Monday, October 13, 2014

Returning to Saturdays from 4-6:00 pm!

"Living In The '80s" is now on Saturday from 4 PM to 6 PM PST. Tune in with DJ Danny "On The Radio" for all your favorite '80s music, streaming at
Only on KZSC, The Great 88 - Santa Cruz 88.1 FM!

Saturday, October 11, 2014

Morrissey Cancer Revelation?: Bands That Must Go Into the Rock & Roll Hall of Fame...

From: Five Bands That Must Go Into the Rock & Roll Hall of Fame
Posted: 10/10/2014

...Morrissey and Marr have long vowed to never again perform together, and the singer is notoriously anti-establishment and would probably hate being associated with something like the Hall; but, given his recent revelation that he is battling cancer, this may be the time to recognize the band and hope against hope for a one-off reunion.

Read the original post here:

Monday, September 29, 2014


CULTURE CLUB have today announced an eleven-date tour of UK arenas in December with ALISON MOYET in support.

The band are currently in the studio working on a brand new studio album for release later this year...

Sunday, September 7, 2014


HEAVEN 17 have announced the first dates of their new tour, 'The Tour Of Synthetic Delights', which will feature BLANCMANGE in support.

The UK dates, in October and November, are expected to include material from the currently untitled but much anticipated new Heaven 17 album which is expected to be released in the Autumn.


BILLY IDOL will release a new studio album, his first for almost ten years, in October. The currently untitled album will be produced by TREVOR HORN and will be released via Idol's own BFI Records label.

The album is scheduled for release around the same time as the much anticipated Billy Idol autobiography 'Dancing With Myself' which will be published in the UK on October 7th.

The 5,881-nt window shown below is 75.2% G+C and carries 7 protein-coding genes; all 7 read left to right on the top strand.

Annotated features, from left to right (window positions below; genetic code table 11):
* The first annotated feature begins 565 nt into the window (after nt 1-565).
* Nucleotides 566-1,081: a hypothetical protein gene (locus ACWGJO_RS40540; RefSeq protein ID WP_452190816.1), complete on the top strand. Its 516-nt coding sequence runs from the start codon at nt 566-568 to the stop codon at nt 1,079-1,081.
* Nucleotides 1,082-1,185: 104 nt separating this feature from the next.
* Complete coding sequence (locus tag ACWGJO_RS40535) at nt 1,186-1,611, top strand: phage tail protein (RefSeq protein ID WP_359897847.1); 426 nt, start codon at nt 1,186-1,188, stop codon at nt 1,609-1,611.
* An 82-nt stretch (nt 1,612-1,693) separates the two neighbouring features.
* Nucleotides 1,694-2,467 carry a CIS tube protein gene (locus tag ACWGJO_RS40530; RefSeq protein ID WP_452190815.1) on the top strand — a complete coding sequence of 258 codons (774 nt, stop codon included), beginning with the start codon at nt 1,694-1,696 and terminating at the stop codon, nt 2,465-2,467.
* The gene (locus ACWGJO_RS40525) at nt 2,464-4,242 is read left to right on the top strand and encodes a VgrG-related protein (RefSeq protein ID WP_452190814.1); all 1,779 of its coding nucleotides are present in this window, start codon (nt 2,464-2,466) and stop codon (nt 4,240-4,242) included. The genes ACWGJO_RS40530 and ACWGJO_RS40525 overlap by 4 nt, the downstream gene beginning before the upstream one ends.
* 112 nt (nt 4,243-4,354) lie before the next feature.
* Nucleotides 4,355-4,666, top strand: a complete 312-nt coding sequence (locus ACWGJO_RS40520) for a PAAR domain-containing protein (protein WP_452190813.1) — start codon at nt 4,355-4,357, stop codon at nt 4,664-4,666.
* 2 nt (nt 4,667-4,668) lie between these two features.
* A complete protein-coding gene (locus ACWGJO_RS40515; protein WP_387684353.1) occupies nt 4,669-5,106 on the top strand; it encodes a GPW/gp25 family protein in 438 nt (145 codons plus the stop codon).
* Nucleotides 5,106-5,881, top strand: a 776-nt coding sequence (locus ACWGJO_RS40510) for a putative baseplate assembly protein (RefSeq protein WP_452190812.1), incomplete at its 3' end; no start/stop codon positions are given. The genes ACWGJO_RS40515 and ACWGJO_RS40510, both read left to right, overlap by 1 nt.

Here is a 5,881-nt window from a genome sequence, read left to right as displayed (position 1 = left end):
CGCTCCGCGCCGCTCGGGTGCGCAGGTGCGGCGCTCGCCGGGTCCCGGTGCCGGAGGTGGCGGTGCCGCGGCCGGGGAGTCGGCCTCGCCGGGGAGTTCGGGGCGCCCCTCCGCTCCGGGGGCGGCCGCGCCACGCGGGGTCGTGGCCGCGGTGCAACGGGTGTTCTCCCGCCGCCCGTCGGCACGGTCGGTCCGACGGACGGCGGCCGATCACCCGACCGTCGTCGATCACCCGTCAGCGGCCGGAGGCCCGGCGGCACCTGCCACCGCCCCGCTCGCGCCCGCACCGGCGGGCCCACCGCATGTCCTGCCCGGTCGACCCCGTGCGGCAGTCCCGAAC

Friday, August 1, 2014

It's JGB, The Dead, David Nelson...

Found some cool looking early Grateful Dead, JGB, Garcia/Grisman, David Nelson Band, and The Dead download index of shows on Hover over link and right-click "Save Link As."
This is an OK audience recording of my first JGB show at the Open-Air Amp at SDSU on May 20, 1989. (Got my degree in Music Appreciation, since going to so many shows here!)

There's a sweet soundboard from my second JGB show at the Wiltern in Los Angeles.

Sunday, July 27, 2014

Morrissey: "World Peace..." enters US Billboard Album Chart

The Billboard 200 chart is officially out, World Peace Is None Of Your Business debuts at #14!

Review by Stephen Thomas Erlewine
World Peace Is None of Your Business feels curiously bereft of Morrissey's lyrical elegance. This, like so many of Moz's moves, is certainly deliberate. There is a directness to the lyrics on World Peace Is None of Your Business that initially feels unsettling, contradicting Morrissey's long history of obfuscation and sly winks. Such broad strokes accentuate his political beliefs -- he has no desire to be part of the voting process, he stands firm on animal rights, he disdains conventional masculinity while still feeling a pull toward pugilism -- while dulling the edges of his typical wistfulness. Perhaps Morrissey decided to wield his words as blunt instruments to offset the wildly off-kilter music of World Peace. Coming after a decade of albums where Morrissey's consistency was almost a fault, the untidiness of World Peace feels rather thrilling, holding the attention even when the record doesn't necessarily work.

Producer Joe Chiccarelli -- an alt-rock vet whose credits run from Oingo Boingo to Alanis Morissette and Café Tacuba -- gives the record a big, forceful sound that is occasionally too crisp (it's possible to see the digital guitar effects push into the red on "Neal Cassidy Drops Dead"), but he also allows Moz to indulge his every whim, whether it's the ominous, churning heavy rock of the title track and "Istanbul," or the flamenco flourishes of "Earth Is the Loneliest Planet" and "The Bullfighter Dies." Elsewhere, Morrissey sticks to some tried and true -- "Staircase at the University" hearkens back to Viva Hate -- but the album is characterized by its aural eccentricities, which infect even relatively staid pop songs like "Kiss Me a Lot." Such willful weirdness is oddly endearing even when it doesn't hold together, which it often doesn't; it'll develop a head of steam that quickly dissipates as it veers in another direction, playing almost like a series of conjoined EPs.